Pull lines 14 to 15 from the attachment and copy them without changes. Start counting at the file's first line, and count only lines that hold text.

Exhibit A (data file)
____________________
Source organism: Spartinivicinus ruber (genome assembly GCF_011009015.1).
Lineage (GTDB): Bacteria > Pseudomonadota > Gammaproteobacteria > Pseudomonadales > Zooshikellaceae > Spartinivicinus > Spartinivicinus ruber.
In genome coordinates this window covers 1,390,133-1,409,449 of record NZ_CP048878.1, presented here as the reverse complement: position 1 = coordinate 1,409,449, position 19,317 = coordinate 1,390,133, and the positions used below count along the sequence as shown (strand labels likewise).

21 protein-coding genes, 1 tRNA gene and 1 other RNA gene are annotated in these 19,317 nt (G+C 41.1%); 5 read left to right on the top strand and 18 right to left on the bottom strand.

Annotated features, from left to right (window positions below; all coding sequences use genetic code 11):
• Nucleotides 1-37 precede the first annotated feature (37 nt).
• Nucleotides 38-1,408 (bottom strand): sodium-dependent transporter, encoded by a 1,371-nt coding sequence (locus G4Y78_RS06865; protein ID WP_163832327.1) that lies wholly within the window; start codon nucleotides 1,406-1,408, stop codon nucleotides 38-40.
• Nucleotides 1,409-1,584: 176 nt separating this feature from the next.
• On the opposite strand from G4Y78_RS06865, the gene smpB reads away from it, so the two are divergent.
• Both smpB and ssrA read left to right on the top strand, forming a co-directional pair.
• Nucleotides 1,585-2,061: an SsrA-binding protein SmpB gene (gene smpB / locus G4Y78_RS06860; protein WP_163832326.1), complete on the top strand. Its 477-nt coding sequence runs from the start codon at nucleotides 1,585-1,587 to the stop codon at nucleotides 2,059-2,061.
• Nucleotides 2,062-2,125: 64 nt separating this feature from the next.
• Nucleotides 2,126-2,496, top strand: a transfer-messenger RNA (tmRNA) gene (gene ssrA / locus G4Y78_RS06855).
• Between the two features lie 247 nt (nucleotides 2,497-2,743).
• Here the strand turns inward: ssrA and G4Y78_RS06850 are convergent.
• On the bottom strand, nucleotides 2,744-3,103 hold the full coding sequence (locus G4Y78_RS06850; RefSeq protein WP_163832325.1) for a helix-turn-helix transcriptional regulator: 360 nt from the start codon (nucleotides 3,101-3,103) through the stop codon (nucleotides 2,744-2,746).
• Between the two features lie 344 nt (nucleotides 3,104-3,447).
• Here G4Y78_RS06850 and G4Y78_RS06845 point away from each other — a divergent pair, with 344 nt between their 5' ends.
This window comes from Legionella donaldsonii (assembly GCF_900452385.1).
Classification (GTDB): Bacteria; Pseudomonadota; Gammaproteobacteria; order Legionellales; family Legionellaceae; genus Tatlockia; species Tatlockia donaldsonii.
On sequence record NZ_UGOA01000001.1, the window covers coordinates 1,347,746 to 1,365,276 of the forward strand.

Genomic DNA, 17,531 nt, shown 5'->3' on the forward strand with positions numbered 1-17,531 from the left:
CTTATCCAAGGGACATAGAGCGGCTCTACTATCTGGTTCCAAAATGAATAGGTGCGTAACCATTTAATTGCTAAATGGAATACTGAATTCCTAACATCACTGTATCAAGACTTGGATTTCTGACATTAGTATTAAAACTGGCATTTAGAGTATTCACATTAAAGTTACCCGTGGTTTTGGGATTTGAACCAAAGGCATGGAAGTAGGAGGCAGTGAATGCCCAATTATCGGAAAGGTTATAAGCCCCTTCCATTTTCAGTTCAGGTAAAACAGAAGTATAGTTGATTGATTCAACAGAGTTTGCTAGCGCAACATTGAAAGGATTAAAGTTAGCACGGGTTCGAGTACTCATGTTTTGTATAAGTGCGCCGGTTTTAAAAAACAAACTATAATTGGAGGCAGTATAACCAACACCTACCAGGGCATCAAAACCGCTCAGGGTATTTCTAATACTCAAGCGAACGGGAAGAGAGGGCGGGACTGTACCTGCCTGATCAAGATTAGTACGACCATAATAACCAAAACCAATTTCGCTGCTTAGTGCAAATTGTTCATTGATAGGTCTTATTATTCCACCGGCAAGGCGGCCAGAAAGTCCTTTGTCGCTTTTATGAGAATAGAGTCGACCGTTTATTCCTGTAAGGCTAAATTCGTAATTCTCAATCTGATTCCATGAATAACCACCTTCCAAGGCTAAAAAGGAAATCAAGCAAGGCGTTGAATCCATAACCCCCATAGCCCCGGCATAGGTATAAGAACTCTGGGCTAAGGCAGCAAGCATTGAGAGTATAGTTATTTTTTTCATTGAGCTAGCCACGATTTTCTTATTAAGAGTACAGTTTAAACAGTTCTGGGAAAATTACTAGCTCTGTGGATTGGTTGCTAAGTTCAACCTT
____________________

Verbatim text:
• Between the two features lie 247 nt (nucleotides 2,497-2,743).
• Here the strand turns inward: ssrA and G4Y78_RS06850 are convergent.